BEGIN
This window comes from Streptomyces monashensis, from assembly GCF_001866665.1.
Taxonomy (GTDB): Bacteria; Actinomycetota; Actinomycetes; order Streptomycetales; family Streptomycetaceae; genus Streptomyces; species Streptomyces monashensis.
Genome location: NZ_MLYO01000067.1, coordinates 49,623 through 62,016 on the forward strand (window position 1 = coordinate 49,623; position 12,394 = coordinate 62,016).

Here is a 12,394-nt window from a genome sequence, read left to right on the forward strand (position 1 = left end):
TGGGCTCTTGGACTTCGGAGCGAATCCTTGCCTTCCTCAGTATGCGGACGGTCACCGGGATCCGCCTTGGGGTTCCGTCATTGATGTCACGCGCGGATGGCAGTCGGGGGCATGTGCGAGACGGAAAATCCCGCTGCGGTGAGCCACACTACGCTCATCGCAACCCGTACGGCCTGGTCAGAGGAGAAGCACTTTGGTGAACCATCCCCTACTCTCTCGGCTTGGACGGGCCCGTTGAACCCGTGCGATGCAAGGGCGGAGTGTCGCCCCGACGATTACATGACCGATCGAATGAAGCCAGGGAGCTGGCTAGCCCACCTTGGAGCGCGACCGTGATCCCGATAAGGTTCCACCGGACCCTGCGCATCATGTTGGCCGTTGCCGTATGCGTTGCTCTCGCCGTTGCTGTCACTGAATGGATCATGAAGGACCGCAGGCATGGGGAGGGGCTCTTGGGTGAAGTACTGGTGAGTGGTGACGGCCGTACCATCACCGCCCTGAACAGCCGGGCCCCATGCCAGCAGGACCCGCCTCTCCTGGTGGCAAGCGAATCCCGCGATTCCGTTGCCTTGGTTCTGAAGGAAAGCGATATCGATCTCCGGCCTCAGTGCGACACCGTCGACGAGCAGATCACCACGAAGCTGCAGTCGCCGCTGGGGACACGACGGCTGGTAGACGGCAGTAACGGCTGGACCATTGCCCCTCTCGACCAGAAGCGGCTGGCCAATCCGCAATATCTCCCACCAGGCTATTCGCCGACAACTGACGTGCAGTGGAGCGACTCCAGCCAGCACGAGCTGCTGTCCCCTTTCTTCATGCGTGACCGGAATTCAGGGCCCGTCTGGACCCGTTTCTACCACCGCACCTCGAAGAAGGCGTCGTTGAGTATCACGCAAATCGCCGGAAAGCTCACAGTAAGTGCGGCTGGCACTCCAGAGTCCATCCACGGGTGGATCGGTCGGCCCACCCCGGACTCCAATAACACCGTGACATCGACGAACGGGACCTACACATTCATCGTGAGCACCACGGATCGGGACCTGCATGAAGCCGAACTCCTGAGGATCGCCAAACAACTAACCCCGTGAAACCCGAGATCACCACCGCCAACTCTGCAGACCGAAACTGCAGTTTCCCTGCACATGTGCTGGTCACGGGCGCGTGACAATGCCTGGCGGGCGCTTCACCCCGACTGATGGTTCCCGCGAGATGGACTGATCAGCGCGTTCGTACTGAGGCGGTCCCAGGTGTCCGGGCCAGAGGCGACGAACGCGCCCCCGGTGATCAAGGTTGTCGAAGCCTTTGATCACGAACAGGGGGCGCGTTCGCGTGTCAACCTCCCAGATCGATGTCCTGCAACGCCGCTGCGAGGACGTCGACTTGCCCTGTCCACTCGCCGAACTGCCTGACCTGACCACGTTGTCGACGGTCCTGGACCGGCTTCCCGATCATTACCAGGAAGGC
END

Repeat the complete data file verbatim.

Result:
This window comes from Streptomyces monashensis, from assembly GCF_001866665.1.
Taxonomy (GTDB): Bacteria; Actinomycetota; Actinomycetes; order Streptomycetales; family Streptomycetaceae; genus Streptomyces; species Streptomyces monashensis.
Genome location: NZ_MLYO01000067.1, coordinates 49,623 through 62,016 on the forward strand (window position 1 = coordinate 49,623; position 12,394 = coordinate 62,016).

Here is a 12,394-nt window from a genome sequence, read left to right on the forward strand (position 1 = left end):
TGGGCTCTTGGACTTCGGAGCGAATCCTTGCCTTCCTCAGTATGCGGACGGTCACCGGGATCCGCCTTGGGGTTCCGTCATTGATGTCACGCGCGGATGGCAGTCGGGGGCATGTGCGAGACGGAAAATCCCGCTGCGGTGAGCCACACTACGCTCATCGCAACCCGTACGGCCTGGTCAGAGGAGAAGCACTTTGGTGAACCATCCCCTACTCTCTCGGCTTGGACGGGCCCGTTGAACCCGTGCGATGCAAGGGCGGAGTGTCGCCCCGACGATTACATGACCGATCGAATGAAGCCAGGGAGCTGGCTAGCCCACCTTGGAGCGCGACCGTGATCCCGATAAGGTTCCACCGGACCCTGCGCATCATGTTGGCCGTTGCCGTATGCGTTGCTCTCGCCGTTGCTGTCACTGAATGGATCATGAAGGACCGCAGGCATGGGGAGGGGCTCTTGGGTGAAGTACTGGTGAGTGGTGACGGCCGTACCATCACCGCCCTGAACAGCCGGGCCCCATGCCAGCAGGACCCGCCTCTCCTGGTGGCAAGCGAATCCCGCGATTCCGTTGCCTTGGTTCTGAAGGAAAGCGATATCGATCTCCGGCCTCAGTGCGACACCGTCGACGAGCAGATCACCACGAAGCTGCAGTCGCCGCTGGGGACACGACGGCTGGTAGACGGCAGTAACGGCTGGACCATTGCCCCTCTCGACCAGAAGCGGCTGGCCAATCCGCAATATCTCCCACCAGGCTATTCGCCGACAACTGACGTGCAGTGGAGCGACTCCAGCCAGCACGAGCTGCTGTCCCCTTTCTTCATGCGTGACCGGAATTCAGGGCCCGTCTGGACCCGTTTCTACCACCGCACCTCGAAGAAGGCGTCGTTGAGTATCACGCAAATCGCCGGAAAGCTCACAGTAAGTGCGGCTGGCACTCCAGAGTCCATCCACGGGTGGATCGGTCGGCCCACCCCGGACTCCAATAACACCGTGACATCGACGAACGGGACCTACACATTCATCGTGAGCACCACGGATCGGGACCTGCATGAAGCCGAACTCCTGAGGATCGCCAAACAACTAACCCCGTGAAACCCGAGATCACCACCGCCAACTCTGCAGACCGAAACTGCAGTTTCCCTGCACATGTGCTGGTCACGGGCGCGTGACAATGCCTGGCGGGCGCTTCACCCCGACTGATGGTTCCCGCGAGATGGACTGATCAGCGCGTTCGTACTGAGGCGGTCCCAGGTGTCCGGGCCAGAGGCGACGAACGCGCCCCCGGTGATCAAGGTTGTCGAAGCCTTTGATCACGAACAGGGGGCGCGTTCGCGTGTCAACCTCCCAGATCGATGTCCTGCAACGCCGCTGCGAGGACGTCGACTTGCCCTGTCCACTCGCCGAACTGCCTGACCTGACCACGTTGTCGACGGTCCTGGACCGGCTTCCCGATCATTACCAGGAAGGC